“The people have the right to bear arms for their defense and security; but standing armies, in time of peace, are dangerous to liberty, and shall not be kept up; and the military shall be in strict subordination to the civil power.”
AT A GLANCE
Ohio is a shall-issue state. There is no permit, background check or firearms registration required when buying from a private individual. Open carry is legal without a permit. Open carry is not addressed in state statutes. Concealed carry is legal for residents with a CHL at 21. Ohio will honor permits issued by any state or jurisdiction. Ohio adheres to the Castle Doctrine. A person has no duty to retreat.
By statute, Ohio will recognize another state’s license to carry.
Residents of other states who hold a valid carry permit from another state and are visiting Ohio will have their permit recognized during their temporary stay in Ohio, even if their permit is from a state that does not have a reciprocity agreement with Ohio.
Anyone contemplating reciprocal carry should check with the official list maintained by the Ohio AG at the point in time the reciprocal carry is to occur.
Duty To Notify Police Officer
A holder of a permit to carry who is in a motor vehicle that is stopped by LEO has a duty to inform any Officer who approached the vehicle that they possess a permit to carry and a concealed weapon. Additionally, Ohio law requires that you remain in the vehicle while stopped (unless asked to exit) and keep Your hands in plain sight for the duration of the stop.
Carrying Firearms In Vehicles
Ohio generally prohibits carrying loaded firearms in vehicles without a permit. Someone without a permit may carry a firearm in a vehicle only if it is unloaded and: carried in a sealed box or case, or in a compartment that can be reached only by leaving the vehicle, or in plain sight and secured in a rack or holder made for the purpose.
Ohio permits ownership of all NFA items, provided they are legally obtained pursuant to federal law. It is legal to use suppressors for hunting. CLEOs are required to sign an application for the transfer of any item regulated under the NFA within 45 days if the applicant is not prohibited by law from receiving it.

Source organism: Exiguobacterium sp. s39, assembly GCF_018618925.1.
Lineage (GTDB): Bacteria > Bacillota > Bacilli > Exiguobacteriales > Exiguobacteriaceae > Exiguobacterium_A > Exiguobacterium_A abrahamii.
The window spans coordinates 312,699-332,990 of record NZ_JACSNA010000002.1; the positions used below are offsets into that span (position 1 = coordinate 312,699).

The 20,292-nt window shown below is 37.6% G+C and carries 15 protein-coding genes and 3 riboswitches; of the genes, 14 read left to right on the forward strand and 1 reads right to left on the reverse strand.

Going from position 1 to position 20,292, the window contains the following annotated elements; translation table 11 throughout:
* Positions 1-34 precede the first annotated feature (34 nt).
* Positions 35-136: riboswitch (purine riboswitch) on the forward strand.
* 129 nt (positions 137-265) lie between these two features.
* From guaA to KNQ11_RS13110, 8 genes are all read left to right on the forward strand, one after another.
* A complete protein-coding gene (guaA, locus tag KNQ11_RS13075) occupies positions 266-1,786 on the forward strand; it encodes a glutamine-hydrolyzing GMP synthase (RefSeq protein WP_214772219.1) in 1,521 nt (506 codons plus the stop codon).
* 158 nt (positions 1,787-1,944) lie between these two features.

Ohio has a Castle Doctrine but no SYG law. There is no duty to retreat when in Your dwelling or vehicle. You may use force, including deadly force, in defense of yourself or others if You reasonably believe it is necessary to prevent imminent death, SBI, or to stop the unlawful & forcible entry into Your dwelling or occupied motor vehicle. Note that Ohio is the only state where the burden of proof is on You to prove that You acted in self-defense, except in cases of unlawful entry into Your dwelling or occupied motor vehicle. This means that You may be charged with homicide after using deadly force against an aggressor, and You must then prove that Your use of force was legally justified.
Carry In Restaurants That Serve Alcohol
So long as you possess a valid concealed handgun license. Places like Fridays or Chili’s unless they have a “No Gun Sign,” then it is suggested that You not carry into the establishment. This does not include a bar or the bar area of a restaurant – You are prohibited from carrying into these areas. You can carry Your firearm into a restaurant that serves alcohol, but you are prohibited from carrying while you consume alcohol or are under the influence of alcohol.
Do “No Gun Signs” Have The Force Of Law?
If a property or establishment has a “No Guns” sign or the person in lawful possession communicates to You that guns are not allowed, You are prohibited from carrying on the property or into the establishment. Failure to obey such signs or verbal warnings constitutes trespass.
Open carry is legal, but you must have a valid permit/license to carry a handgun in a vehicle unless it is unloaded and: carried in a sealed box or case, or in a compartment that can be reached only by leaving the vehicle, or in plain sight and secured in a rack or holder made for the purpose. The minimum age to open carry is 18.
DISCLAIMER: The Gun Laws by State Guide (GLBSG) was created to provide its readers with a general educational resource tool to explore the pertinent gun laws in Your jurisdiction.
However, the GLBSG was not researched and/or written by attorneys as a specific legal guide to rely upon. Instead, it is a starting point for your own research. In addition, all laws are always subject to reasonable, but different, legal interpretation as to meaning and application.
As such, the GLBSG is not intended to supplant, nor limit, Your need for independent verification of any and all material contained herein and consultation with competent counsel of choice regarding any specific issues.
This type of specific legal analysis is necessarily beyond the general educational objective of the GLBSG and for which a bar-admitted attorney in the particular state(s) is needed and required. The content of this GLBSG is a general restatement of the law.
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